Alongside his mayoral campaign, Tenby Powell is hoping to organise a town hall debate with all mayoral candidates.
Veteran broadcaster, radio host and Tauranga resident Peter Williams has agreed to chair the debate.
Tenby says there is no town hall in Tauranga so he imagines this will be held at Baycourt.
“There might not just be one, there might be two or three of them,” says Tenby.
“But the reality this, lets call it public due diligence. The issues are too profound and that the city is too important to just have a whole lot of people running around holding little meetings, and being elected because of name recognition alone without having the citizens of Tauranga having seen and heard from them where there’s nowhere to hide.
“The best place to do that is on stage with a profession adjudicator like Peter Williams and he’s agreed to do it.
“What this does then, it means that people are on stage having to account for themselves, having to answer questions that are going to be asked by the public who I know are just fraught with pain and suffering,” says Tenby.
Tenby says in Tauranga there is a tremendous amount of pain and suffering.
“It’s my absolute belief that Tauranga has got a broken heart. The lack of transparency by elected officials and decisions that are taken arbitrarily despite against the public will is just overwhelming.
“I’m drowning now in tales of woe and sorrow which is why I say this is a city with a broken heart. Now that doesn’t necessarily mean that would give somebody the compulsion to run for Mayor. I’m running for Mayor because my view is that despite Tauranga is New Zealand’s fifth largest city by population, it’s in my view New Zealand’s third most important economically.
“It is a critically important city for New Zealand and it needs good strategic leadership. Tauranga has missed a key development phase because of its exponential growth and I describe it as like the movie ‘Big’ with Tom Hanks.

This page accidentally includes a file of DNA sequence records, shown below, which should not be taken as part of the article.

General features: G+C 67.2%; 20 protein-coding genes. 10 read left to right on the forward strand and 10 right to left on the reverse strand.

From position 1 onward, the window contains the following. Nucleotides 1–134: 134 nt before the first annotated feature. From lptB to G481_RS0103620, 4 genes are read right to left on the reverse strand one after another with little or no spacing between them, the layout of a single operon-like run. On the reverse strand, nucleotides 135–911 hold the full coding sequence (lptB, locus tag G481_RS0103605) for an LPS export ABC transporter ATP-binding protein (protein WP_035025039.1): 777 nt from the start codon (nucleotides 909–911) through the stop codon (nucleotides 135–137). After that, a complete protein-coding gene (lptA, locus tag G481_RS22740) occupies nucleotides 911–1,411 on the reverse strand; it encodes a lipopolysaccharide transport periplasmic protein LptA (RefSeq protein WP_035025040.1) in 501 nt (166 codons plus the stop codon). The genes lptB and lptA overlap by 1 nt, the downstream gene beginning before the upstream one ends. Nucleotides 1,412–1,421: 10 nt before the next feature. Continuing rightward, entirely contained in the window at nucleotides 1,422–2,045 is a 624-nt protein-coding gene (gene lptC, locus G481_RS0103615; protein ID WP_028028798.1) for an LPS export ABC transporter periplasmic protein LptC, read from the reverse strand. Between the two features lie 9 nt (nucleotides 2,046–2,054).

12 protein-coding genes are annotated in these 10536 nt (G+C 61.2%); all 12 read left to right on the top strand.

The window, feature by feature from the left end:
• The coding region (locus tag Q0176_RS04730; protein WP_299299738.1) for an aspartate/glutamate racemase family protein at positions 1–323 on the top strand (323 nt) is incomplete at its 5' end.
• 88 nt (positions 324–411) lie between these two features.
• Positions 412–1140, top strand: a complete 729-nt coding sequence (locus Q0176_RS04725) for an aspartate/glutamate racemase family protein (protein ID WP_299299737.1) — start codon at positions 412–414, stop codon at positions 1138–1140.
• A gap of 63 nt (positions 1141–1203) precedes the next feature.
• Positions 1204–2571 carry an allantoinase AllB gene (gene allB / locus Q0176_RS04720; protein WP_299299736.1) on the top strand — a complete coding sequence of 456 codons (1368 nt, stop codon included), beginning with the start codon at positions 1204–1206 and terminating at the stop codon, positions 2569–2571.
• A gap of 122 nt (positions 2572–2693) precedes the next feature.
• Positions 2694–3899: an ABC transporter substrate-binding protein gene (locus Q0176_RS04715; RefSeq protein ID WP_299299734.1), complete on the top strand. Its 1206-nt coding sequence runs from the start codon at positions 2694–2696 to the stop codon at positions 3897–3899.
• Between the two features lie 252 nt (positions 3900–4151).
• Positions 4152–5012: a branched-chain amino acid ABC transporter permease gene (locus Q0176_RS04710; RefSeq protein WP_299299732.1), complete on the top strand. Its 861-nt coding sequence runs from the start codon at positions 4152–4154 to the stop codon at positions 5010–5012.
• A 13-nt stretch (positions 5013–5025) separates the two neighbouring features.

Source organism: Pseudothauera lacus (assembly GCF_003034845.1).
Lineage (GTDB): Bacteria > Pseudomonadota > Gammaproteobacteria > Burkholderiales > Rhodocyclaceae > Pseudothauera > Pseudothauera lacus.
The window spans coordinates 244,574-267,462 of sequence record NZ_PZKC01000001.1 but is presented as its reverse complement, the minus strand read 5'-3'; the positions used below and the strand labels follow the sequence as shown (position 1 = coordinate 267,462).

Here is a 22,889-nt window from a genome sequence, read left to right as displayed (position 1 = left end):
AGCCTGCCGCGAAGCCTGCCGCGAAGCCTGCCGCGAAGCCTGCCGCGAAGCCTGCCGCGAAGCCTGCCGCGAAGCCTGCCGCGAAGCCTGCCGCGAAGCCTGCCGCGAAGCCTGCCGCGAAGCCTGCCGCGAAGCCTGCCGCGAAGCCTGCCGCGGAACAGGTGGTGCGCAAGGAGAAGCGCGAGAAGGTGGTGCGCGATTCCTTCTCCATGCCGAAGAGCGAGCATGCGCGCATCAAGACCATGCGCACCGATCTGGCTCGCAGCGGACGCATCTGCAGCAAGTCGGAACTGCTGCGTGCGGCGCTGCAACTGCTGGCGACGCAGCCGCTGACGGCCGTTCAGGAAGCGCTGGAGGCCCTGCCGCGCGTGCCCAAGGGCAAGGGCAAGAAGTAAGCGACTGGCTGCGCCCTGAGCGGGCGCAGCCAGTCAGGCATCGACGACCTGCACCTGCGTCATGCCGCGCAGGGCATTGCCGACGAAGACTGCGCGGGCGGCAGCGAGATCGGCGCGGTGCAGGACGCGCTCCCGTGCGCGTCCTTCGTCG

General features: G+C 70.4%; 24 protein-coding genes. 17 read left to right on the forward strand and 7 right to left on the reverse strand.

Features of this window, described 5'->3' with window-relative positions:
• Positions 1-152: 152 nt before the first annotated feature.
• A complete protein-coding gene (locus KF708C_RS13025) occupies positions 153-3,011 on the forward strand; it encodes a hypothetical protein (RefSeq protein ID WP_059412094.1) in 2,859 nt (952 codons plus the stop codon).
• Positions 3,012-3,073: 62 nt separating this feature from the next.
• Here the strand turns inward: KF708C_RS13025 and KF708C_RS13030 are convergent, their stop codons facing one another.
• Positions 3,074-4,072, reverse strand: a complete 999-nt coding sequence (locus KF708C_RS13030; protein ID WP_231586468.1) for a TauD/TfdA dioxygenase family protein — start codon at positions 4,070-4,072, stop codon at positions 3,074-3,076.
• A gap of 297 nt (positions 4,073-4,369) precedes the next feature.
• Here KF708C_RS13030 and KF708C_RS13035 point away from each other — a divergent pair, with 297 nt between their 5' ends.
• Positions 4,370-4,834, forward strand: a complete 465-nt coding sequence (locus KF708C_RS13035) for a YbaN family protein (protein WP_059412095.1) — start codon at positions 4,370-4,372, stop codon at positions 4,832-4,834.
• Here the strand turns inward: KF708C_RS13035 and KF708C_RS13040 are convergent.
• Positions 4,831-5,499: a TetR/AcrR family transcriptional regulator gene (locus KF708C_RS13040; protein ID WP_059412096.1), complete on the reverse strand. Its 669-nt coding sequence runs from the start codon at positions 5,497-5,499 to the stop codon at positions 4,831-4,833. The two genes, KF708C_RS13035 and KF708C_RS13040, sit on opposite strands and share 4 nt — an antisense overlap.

“It’s gone from you know, parents put a ten-year-old to bed on Friday night and on Monday morning they woke up to a 21-year-old and they want to know where the hell the teenage years have gone.
“Tauranga has gone from being a big town to a medium sized city and skipped the small city stage and the skill set to run a medium sized city are entirely different to those that it takes to run a big town.
“It’s time now to have a set of leadership skills and experience that offers the ability to the residents of Tauranga to lead a medium sized city into what’s going to become a big city very quickly, and to have between the Mayor and the city CEO a really functional and positive working relationship when they work as a team,” says Tenby.
He says if he was to be elected as Mayor or to the council at large the thing that people could expect is transparency.
“I’ve got a leadership background that covers great diversity from business. I serve on the Asia-Pacific Economic Community. There are three representatives per 21 APEC nations, and I’m one of the three in New Zealand.
“I hold the rank of Colonel in the army. I’ve done a whole range of things. I’ve chaired the Small Business Council. I’ve been working with the government, both the Key government and now the Ardern government to support small businesses for nearly 15 years strategically across the country.
“So I understand the issues of small business. I understand leadership. I understand how to set a vision, the strategy and then work with, in this case, the city CEO and his leadership team to enact that strategy.
“I understand funding and Tauranga funding, we’re talking billions here. Not just millions to get Tauranga right and it’s not going to happen by rates increases. So we’ve got to find other ways to fund the infrastructure development going forward,” says Tenby.